A snapshot biography of Anne Frank

Anne Frank

Anne Frank loved to write. She dreamt of being a journalist one day.

But when she was thirteen years old, her family went into hiding to avoid deportation to a concentration camp. They were Jewish, and this was Amsterdam during the Holocaust.

In hiding, Anne kept a diary, as writing brought her joy. In her words, “When I write I can shake off all my cares. My sorrow disappears, my spirits are revived!”

Eventually, Anne and her family were discovered, arrested, and sent to a concentration camp. There most of the family, including Anne, perished. Her diary, however, survived and was published after the war. And while Anne never had the chance to become a journalist, her words continue to live on, influencing many worldwide.

“A snapshot biography of Anne Frank” sources: Photo collection Anne Frank House, Amsterdam / The Diary of a Young Girl by Anne Frank / Wikimedia Commons

A snapshot biography of Harriet Beecher Stowe

Harriet Beecher Stowe biography

Harriet Beecher Stowe had a gift for words and the courage to use them. With vigor, she would voice what she believed right at seeing wrongs in society. 

Born in Litchfield, Connecticut, in 1811, Harriet grew up in a family that believed in the importance of making a positive impact in the world. Raised with that mindset, well educated, Harriet found her way to contribute by writing books.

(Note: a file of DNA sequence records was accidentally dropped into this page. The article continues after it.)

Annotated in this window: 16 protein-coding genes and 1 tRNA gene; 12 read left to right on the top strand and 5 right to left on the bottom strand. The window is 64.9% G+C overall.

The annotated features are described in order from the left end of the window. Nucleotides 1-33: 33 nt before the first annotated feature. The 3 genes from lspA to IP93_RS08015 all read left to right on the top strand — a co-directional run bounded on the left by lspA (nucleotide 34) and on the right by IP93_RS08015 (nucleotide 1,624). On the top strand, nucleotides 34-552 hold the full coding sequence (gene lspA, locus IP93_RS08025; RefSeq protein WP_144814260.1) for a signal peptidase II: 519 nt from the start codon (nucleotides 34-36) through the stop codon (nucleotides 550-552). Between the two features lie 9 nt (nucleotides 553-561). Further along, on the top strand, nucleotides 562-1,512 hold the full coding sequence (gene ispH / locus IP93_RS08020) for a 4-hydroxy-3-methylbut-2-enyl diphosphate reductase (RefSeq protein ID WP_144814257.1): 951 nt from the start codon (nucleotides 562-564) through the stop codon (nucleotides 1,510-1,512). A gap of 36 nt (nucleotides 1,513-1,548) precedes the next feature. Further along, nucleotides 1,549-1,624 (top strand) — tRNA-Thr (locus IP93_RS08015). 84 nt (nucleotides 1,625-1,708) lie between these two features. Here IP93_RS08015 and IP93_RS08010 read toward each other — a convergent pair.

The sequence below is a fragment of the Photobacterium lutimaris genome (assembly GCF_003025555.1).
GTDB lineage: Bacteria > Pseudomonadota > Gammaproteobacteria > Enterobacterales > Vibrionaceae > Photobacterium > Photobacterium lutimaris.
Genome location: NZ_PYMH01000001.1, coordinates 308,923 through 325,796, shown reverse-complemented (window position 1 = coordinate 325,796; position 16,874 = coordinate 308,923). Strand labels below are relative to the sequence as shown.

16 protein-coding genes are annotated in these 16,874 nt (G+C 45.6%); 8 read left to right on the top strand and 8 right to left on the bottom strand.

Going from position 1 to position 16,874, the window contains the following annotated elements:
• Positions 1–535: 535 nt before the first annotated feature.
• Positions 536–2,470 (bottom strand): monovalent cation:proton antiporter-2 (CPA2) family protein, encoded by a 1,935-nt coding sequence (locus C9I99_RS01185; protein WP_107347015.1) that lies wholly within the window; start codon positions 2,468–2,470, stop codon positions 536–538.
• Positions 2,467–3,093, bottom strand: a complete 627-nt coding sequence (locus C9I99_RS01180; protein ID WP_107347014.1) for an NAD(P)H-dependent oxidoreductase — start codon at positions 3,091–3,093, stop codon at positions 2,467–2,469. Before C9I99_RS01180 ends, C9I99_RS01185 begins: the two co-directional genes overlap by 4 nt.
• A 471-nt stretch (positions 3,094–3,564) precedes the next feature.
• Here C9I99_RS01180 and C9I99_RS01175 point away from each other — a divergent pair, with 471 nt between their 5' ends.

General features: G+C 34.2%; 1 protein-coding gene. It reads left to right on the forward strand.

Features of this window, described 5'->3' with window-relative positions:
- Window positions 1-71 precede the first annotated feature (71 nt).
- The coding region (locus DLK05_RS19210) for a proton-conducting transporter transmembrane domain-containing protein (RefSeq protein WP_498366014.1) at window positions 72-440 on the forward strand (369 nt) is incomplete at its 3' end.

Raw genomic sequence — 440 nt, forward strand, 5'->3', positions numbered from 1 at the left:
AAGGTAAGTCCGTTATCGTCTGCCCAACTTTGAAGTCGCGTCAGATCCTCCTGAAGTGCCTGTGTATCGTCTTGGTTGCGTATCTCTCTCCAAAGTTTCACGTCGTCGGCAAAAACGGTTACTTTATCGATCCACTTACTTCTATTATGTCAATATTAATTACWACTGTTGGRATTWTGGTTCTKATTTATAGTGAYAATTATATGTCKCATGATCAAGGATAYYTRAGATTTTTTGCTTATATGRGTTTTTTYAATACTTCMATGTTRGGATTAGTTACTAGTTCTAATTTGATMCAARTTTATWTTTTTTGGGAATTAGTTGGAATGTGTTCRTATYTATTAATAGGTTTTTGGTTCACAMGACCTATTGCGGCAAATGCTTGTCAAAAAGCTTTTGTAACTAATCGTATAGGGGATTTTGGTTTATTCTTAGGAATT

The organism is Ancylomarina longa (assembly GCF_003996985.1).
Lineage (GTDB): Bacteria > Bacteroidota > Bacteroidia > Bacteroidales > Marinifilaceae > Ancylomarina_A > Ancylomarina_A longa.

Throughout her life, she would write thirty books and numerous articles. But it was her most famous work, Uncle Tom’s Cabin, that helped shift society. The story, written about slavery in the U.S. and the impact of enslavement on people, was published first in serial form in 1851 and then as a book in 1852. It had an initial print run of five thousand copies. Three hundred thousand copies were sold within a year, and about two million copies within five years. While unconfirmed, President Lincoln reportedly said, “So this is the little lady who made this big war,” upon meeting Harriet in 1862. 

Shortly before writing Uncle Tom’s Cabin, Harriet wrote, “I feel now that the time is come when even a woman or a child who can speak a word for freedom and humanity is bound to speak… I hope every woman who can write will not be silent.”

“A snapshot biography of Harriet Beecher Stowe” sources: https://www.loc.gov/item/today-in-history/june-05/ / https://www.harrietbeecherstowecenter.org / Hedrick, Joan D. (1994). Harriet Beecher Stowe: A Life. Oxford University Press. ISBN 978-0-19-506639-5. / National Archives and Records Administration / https://en.wikipedia.org/wiki/Harriet_Beecher_Stowe / Wikimedia Commons

A snapshot biography of actress Ingrid Bergman

Ingrid Bergman

In a time of glamorous stars, Ingrid Bergman was simple. Described as naturally shy, sweet, considerate, conscientious, a hard worker, she would become the biggest female box office star of her time.

Born in Stockholm, Sweden, in 1915, Ingrid experienced much sorrow in her youth. Her mother passed away when Ingrid was two and a half years old. Her father passed away when she was fourteen. Sent to live with an aunt, the aunt passed away six months later. Ingrid went to live with another aunt and her five children.